Security Update 

By Tim Cook - 
Security Director

It is not often that I say this, but thankfully, we were left out! As I watch another Hurricane Season soon come to an end, I am grateful we were spared from the 10 storms that made landfall so far this year, which included Tropical Storms Claudette, Danny, Fred, and Mindy, as well as Hurricanes Elsa, Grace, Henri, Ida, Larry, and Nicholas. Although I am not a huge fan of looking in the rearview mirror often, it can remind, humble, and inspire us. Such was the case when I reflected upon 2016’s Hurricane Matthew. Many of you may recall Matthew and its devastation on our island, but looking at a few photos, like the one at right,  reminded me quickly how bad it truly was. More importantly, I remembered how incredibly well we functioned as a team and pulled together as a community to overcome the devastation.

I am hopeful that we can say the same thing about COVID-19 five years from now. If history repeats itself from last year, we may expect to see another surge in cases, hospitalizations, and deaths in December and January. Please, keep your wits about you during the holidays and continue to practice mitigation measures.

As the holidays approach, scammers and thieves increase their activity. We have written several articles on scams and how to vet vendors properly. Please, do your due diligence before having any work done or hiring a contractor. While shopping, please be aware of your surroundings, and take measures to detract from becoming a target. The same goes for online shopping and various email or phone scams. As you can imagine, the list of known scams is too lengthy to include here, and unknown scams or previously known scams with a new twist appear practically every day. A few red flags should alert your suspicion, and may include the following:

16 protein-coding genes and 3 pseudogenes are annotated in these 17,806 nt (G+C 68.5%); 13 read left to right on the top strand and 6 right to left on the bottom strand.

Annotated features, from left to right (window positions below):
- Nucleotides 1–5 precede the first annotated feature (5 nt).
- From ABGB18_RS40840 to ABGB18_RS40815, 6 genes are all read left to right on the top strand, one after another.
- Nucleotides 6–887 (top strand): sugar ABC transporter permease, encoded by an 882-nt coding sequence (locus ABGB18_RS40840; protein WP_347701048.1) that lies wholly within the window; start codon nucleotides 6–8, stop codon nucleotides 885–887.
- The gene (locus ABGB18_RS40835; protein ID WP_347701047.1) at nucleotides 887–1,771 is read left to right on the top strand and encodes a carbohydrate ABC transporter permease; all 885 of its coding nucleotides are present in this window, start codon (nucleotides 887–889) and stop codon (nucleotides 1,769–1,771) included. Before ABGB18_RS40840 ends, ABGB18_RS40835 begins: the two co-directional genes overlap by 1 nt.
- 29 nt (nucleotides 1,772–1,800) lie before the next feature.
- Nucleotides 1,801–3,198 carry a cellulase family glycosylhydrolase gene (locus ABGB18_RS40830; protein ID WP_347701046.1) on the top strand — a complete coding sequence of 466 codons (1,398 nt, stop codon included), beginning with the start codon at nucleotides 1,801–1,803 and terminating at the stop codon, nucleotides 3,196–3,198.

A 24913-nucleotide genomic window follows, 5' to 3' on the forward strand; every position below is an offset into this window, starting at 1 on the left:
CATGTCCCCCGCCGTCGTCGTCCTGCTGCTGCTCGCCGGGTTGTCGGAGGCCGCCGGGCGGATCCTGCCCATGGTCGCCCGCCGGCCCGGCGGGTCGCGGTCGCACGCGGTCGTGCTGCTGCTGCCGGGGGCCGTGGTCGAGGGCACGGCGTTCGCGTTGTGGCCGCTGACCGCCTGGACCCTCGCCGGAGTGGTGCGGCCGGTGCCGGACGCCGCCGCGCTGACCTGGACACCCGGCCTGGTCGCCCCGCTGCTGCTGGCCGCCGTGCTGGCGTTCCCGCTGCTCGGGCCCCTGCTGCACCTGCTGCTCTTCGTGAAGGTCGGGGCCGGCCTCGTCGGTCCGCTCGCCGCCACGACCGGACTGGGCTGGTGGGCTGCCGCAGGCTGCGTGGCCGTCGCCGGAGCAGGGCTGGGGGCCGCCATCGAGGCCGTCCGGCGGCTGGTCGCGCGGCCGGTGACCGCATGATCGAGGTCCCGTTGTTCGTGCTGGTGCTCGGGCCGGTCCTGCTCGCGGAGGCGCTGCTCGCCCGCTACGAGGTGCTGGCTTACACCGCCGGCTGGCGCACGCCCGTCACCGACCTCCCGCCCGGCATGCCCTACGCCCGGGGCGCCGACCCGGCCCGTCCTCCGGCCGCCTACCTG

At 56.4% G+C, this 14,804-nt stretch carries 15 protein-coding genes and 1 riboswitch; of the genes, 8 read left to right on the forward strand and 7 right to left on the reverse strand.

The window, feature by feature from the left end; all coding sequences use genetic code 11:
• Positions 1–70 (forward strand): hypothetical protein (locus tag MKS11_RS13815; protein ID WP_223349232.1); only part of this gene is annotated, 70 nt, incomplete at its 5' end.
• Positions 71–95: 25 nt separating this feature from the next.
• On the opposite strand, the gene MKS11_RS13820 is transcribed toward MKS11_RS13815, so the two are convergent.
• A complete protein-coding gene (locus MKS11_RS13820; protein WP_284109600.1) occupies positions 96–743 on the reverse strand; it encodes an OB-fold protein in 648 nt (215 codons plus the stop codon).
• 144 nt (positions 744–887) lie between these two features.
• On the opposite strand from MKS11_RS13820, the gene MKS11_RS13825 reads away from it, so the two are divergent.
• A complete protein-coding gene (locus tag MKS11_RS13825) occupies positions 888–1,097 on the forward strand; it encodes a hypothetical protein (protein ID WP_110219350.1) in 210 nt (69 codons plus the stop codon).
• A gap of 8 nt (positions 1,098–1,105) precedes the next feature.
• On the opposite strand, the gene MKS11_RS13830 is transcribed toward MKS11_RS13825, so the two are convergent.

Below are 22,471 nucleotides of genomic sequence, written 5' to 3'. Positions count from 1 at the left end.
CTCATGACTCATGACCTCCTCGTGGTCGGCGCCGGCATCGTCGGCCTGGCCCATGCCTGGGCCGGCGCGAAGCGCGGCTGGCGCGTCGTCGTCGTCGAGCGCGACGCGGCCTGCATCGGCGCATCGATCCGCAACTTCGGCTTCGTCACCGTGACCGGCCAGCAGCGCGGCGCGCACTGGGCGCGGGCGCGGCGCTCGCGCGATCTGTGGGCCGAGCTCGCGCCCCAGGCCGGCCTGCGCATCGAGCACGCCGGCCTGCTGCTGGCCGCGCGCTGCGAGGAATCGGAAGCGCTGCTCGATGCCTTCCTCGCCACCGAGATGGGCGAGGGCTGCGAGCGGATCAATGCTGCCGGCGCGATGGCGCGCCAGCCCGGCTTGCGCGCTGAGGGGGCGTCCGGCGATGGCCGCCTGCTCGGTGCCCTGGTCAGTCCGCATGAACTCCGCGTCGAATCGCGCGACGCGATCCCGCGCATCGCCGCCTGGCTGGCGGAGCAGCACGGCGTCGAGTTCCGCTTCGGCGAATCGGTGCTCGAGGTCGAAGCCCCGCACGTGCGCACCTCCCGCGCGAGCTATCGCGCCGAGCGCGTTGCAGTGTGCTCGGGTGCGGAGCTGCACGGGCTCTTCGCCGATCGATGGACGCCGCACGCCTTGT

• Requests for money for any emergency or demands for an immediate payment
  • Requests for payment in cash, wire transfer, gift cards, etc.
  • Unknown persons seeking bank account or personal information (date of birth, social security number, or maiden name)
  • Unknown or unverified persons attempting to log into your computer remotely
  • Emails from unknown persons with links to open or files to download

           * Check known emails carefully. A well-known trick is to change a legit email address slightly. For example, may become,, or Did you catch the differences? The last one is especially tricky, as the “r” and “n” next to each other look very similar to an “m.”

Criminals are particularly good at what they do. Always confirm through a trusted source before giving any information or payment. If in doubt, pause and ask a trusted friend or relative to verify your suspicions.

On a final note, please take this opportunity to give thanks for the many blessings we share, not only in this great country but also in this great community. Please take a moment and thank our staff members for the yeoman’s job they have done during these extraordinarily stressful and trying times.

Happy Holidays!
































This article was originally published by The Landings Association on their website.

Visit to read the original article.